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On The Sofa With Benji Lewis

Join us on the sofa with Benji Lewis as we interview him about his design philosophy, his future projects and his journey through the design world.

    Q1.To begin with, could you share with us your journey into the world of interior design?
    My first introduction to interiors was when I worked for Bonhams in Central London, pottering sales of ceramics, furniture, paintings, silver and textiles; there’s no better way to learn about furnishings and decorative objets than handling them all.

    I left Bonhams and went on to study interior design, worked for a kitchen design company, and then an architects practice in Mayfair, before setting up my own company when I was 33.
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Interior Designer Benji Lewis, George Smith Bolster Sofa
    Q2.How would you describe your interior design style, and how has it evolved over the course of your career?
    My style has its foundations in ‘English country house classic’ with an understanding of period architectural detail, proportions and furnishings – based on experiences of grand homes I spent time in when I was a child. My grandparents lived in a very homely Elizabethan Hall – set in exquisite gardens – in Lancashire.

    Interestingly however, even though my instinct is for traditional style, the first full project I did was a contemporary home in West London which had big, airy spaces and lots of glass. The client’s brief was to retain existing furniture, and blend appropriate, modern pieces into the mix.

    I try to bring originality and personality to every scheme and not get caught in any kind of cliché. My mantra is ‘It takes a nod to tradition and a wink to contemporary to create a magical mix that’s timeless.’
    Q3.What aspects of a space do you prioritize when conceptualizing a design?
    All good design must start with a scaled floor plan. A successful and functioning furniture layout is integral to hang the rest of your design on. Once that’s in place, it’s a question of ‘colouring in’, with a focus on balancing period and style with colour, texture and pattern.

    Q4.How do you ensure your designs are functional without compromising the aesthetic appeal?
    Issues of storage and the question of flow throughout a space must be at the forefront of consideration when you’re designing – you can’t just concentrate on ‘pretty’. The trick is to dovetail your thoughts on function into the aesthetic mix and not let one override the other. If for example you’ve gone all out on how things look but not paid attention to how much hanging space you need, then your designs will start to unravel.

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Benji Lewis
    Q5.Are there any recurring inspirations that consistently drive your designs?
    When I start a project, I’ll likely look for inspiration at overseas (past and present) media – to see what designers in New York or Paris or Sydney are currently doing. Despite where I began with my traditional vibe, I’m invariably drawn to the idea that the interiors I work on aren’t instantly categorised as being English or French. For example, I love the challenge of presenting a certain ambiguity – that a room might be in The Hamptons rather than West Berkshire.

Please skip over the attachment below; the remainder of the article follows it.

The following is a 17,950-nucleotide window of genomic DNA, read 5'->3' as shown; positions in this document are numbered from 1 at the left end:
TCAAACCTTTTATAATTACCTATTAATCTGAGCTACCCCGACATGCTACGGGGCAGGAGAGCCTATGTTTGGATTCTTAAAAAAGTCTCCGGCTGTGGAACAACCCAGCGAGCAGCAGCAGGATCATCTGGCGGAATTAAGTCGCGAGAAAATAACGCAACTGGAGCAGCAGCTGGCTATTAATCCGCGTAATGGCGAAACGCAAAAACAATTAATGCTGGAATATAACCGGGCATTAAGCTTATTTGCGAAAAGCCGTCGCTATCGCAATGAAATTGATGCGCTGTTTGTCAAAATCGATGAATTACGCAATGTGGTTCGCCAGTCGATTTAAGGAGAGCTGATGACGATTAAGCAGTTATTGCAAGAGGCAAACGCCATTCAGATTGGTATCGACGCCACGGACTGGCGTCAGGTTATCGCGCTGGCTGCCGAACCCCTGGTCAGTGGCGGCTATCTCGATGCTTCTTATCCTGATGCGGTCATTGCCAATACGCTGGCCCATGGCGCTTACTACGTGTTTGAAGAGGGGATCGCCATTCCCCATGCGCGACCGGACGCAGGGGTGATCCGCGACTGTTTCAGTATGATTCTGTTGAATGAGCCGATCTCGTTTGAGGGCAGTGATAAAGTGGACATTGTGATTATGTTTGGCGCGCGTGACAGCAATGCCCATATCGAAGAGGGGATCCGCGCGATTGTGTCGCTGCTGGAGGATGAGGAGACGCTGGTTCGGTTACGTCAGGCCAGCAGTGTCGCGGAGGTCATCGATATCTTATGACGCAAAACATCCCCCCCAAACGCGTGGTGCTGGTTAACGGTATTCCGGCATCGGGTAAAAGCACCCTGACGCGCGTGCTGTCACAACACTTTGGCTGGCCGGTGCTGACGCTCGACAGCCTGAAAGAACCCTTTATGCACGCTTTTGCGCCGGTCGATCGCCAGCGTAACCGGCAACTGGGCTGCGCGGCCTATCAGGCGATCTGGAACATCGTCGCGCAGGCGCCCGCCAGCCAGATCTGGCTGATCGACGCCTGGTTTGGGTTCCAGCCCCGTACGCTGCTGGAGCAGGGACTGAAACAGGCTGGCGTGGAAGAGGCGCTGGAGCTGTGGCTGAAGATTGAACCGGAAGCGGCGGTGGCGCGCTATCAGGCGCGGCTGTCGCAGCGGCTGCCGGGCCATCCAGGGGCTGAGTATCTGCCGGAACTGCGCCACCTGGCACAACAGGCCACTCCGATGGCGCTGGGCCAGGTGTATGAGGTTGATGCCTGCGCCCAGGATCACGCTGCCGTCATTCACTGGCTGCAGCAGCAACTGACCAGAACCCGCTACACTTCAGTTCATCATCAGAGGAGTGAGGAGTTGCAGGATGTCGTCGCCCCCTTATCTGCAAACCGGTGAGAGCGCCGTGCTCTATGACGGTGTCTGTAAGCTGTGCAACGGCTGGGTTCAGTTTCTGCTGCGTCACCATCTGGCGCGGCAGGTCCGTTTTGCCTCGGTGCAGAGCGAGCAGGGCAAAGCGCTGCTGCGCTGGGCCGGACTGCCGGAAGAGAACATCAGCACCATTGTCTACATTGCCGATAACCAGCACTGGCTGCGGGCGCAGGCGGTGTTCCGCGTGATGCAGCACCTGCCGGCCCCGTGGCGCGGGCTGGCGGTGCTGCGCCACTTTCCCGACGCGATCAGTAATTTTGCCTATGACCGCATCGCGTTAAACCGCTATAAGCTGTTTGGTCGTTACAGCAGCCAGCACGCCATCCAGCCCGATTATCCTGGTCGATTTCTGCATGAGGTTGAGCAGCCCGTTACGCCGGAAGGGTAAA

Q6.Over the years, you have often chosen George Smith furniture for your design projects. What is it about George Smith that appeals to you?
    I’ve known George Smith for years, and it’s been a very long time since we started working together. In this business, where there’s a huge emphasis on managing a client’s expectations, it’s vital that you work with suppliers who understand the demands of creating bespoke pieces, who take the time to ensure standards of quality are being met.

    George Smith and I have done a lot of work together, so of course over time we’ve built up mutual respect and reliance – they know what’s expected on jobs, so unwanted surprises don’t happen, which in turn of course makes things run much more smoothly.
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Benji Lewis
    Q7.Can you share an instance where George Smith furniture was a centrepiece or intricate part of one of your projects?
    I’d love to say it was a sofa because I’m a sofa nut, but it was actually a Jules chair for a library in Central London. I used a strongly coloured fabric with a huge pattern repeat that in theory should have been used in a more relevant context. However, the combined lines of the Jules have worked so brilliantly with the pattern, the impact is extraordinary. I had the feet on the chair painted, just to really push the boat out.

    Q8.Lastly, any exciting projects in the pipeline where we might see more George Smith furniture?
    We’re focusing on beds now – a first for me with George Smith. I’m having a bespoke four poster bed made for a master bedroom in Chelsea, and another customised bed with a half tester and shaped headboard made for the guest bedroom.
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Benji Lewis
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George Smith's cotton velvet range photographed by Karl George Studio

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